Edgar Wright. Edgar Wright. Edgar Wright.
I knew he was an extremely talented director and writer, his previous work tells us that much, but in man my mind was still blown by the tightly scripted, beautifully shot and masterfully scored Baby Driver.
Baby Driver is a heist movie, sure but its so much cleaner than the complicated, albeit equally wonderful, traditional con movies such as Ocean’s Eleven and etc. Baby Driver seems like a simple concept at its inception, but its genius is in that unhurried, straight forward storyline. I am not going to spoil the movie by gushing over the storyline, rather I am going to devote this review to the wonderful cinematography, tightly written and shot scenes and killer track.
Edgar Wright kept the dialogue tight, much like the nature of Baby –– it’s pretty spartan like. This however allows for conversations to be direct and unfussy, much like you imagine a group of bank robbers and their get-away driver’s conversations would be. It also allows for each actor in the all-star main cast of Ansel Elgort, Kevin Spacey, Jon Hamm, Jamie Foxx, Eiza Gonzalez, and Lily James to put all their emotions into each phrase. The tightly shot scenes, add to the pace and overall story of the film. It just wouldn’t be the same if it had been a wide-pan shot. The result are some deadly one-liners and some deadly glares as well.
Without a doubt though, the most immersive aspect of the film is the music. When Baby is listening to his music, you are listening to the music and getting ready to drive like a demon out of hell you are READY! From the very first track, Bellbottoms by The Jon Spencer Blues Explosion you are completely taken in by the film and that doesn’t end until the only thing running are the credits. One of the most fun parts of the music is that, in keeping with Baby’s condition when the music is not playing (in very specific,intentional periods of time) you hear the high-pitched ring of the tinnitus that Baby deals with constantly. That feeling is uncomfortable and surreal, in those moments you are Baby.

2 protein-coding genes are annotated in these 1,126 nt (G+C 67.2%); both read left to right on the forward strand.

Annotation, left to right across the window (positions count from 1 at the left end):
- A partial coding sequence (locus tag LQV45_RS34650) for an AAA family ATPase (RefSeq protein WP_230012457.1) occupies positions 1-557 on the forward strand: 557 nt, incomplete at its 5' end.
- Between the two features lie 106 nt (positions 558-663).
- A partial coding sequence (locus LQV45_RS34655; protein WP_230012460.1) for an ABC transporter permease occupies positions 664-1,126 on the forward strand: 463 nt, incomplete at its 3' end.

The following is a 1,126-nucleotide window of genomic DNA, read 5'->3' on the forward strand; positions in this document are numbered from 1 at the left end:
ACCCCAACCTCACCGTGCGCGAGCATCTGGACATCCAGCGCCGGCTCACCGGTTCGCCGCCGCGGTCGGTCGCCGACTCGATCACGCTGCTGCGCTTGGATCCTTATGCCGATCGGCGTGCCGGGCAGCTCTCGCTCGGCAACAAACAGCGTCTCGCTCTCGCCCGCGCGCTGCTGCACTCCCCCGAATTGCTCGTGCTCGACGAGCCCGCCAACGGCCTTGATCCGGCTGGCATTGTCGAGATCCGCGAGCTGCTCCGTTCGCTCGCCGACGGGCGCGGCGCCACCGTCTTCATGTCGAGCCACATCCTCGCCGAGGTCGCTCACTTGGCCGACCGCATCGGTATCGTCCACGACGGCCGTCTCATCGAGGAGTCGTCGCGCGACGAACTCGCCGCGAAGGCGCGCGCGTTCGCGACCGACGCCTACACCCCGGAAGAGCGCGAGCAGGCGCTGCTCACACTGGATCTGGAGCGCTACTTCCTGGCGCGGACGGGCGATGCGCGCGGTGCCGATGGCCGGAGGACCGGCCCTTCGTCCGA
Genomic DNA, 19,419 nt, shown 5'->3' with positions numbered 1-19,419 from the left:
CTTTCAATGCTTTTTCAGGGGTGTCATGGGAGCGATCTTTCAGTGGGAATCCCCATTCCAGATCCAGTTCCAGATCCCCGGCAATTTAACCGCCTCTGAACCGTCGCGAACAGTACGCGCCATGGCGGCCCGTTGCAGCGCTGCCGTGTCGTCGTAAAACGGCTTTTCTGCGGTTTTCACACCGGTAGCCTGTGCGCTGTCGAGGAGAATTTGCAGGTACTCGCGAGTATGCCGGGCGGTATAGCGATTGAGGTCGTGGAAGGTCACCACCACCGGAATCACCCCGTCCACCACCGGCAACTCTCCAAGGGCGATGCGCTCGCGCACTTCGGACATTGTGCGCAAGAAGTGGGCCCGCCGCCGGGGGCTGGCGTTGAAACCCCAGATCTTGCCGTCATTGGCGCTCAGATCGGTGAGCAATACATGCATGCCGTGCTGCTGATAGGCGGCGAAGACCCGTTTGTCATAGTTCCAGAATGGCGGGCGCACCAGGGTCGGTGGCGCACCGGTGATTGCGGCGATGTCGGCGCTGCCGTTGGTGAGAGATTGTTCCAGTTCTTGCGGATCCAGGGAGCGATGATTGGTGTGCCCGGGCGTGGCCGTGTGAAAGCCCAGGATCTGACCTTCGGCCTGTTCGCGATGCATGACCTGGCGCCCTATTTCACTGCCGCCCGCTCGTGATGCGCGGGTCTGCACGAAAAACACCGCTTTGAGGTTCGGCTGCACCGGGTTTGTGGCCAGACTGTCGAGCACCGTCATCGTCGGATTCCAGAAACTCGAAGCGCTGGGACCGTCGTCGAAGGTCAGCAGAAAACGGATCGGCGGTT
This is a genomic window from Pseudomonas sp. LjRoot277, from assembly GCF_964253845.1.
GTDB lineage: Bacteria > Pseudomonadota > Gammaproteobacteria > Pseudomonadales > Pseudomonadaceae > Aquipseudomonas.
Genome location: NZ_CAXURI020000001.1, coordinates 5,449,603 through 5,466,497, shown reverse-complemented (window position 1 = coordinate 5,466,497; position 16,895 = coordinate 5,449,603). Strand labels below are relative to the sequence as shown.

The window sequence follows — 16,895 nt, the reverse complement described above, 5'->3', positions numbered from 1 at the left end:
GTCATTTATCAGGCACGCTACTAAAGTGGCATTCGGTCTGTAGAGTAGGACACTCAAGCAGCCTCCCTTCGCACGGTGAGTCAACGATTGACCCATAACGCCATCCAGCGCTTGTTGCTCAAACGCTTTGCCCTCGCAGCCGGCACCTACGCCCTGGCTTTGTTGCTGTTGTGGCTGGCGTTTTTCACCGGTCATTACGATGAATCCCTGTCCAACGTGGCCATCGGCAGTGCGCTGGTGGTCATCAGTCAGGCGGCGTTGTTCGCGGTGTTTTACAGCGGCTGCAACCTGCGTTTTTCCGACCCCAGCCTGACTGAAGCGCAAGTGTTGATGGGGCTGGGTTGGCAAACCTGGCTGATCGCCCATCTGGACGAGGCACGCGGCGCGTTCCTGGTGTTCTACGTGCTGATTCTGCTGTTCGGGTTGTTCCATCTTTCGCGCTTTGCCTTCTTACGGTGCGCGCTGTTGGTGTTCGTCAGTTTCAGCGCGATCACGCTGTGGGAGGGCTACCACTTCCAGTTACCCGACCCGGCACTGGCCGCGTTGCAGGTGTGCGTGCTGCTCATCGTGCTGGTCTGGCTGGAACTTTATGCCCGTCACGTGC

Edgar Wright proves that an action film and caper film don’t have to be constant explosions and revving of engines to be entertaining. Don’t get me wrong there is plenty of thrilling action and car chases, but it is also a smartly written film that shines in the quiet moments. Baby and Debbie bonding over music in a laundromat, Baby communicating using ASL with his foster parent Joe, a particularly poignant relationship given the importance of sound as expression for Baby and the film, or the moments before the next song plays on one of Baby’s several i-pods (how great is is that he uses tapes and i-pods!). Baby Driver also has some kick-ass lighting and cinematography. That shot of the building that has yellow lines like a road up the entire face was beautiful, and of course the lighting during the climax scene was spot on. Trust me, just go see it.
Baby Driver elavates the typical heist and car chase movie into a verified art form, utilizing great music, daring to keep the plot simple and avoiding the trope of having too many action stars cough cough* Fast and Furious, and just delivering a thrilling movie that you want to see again as soon as you see those credits roll.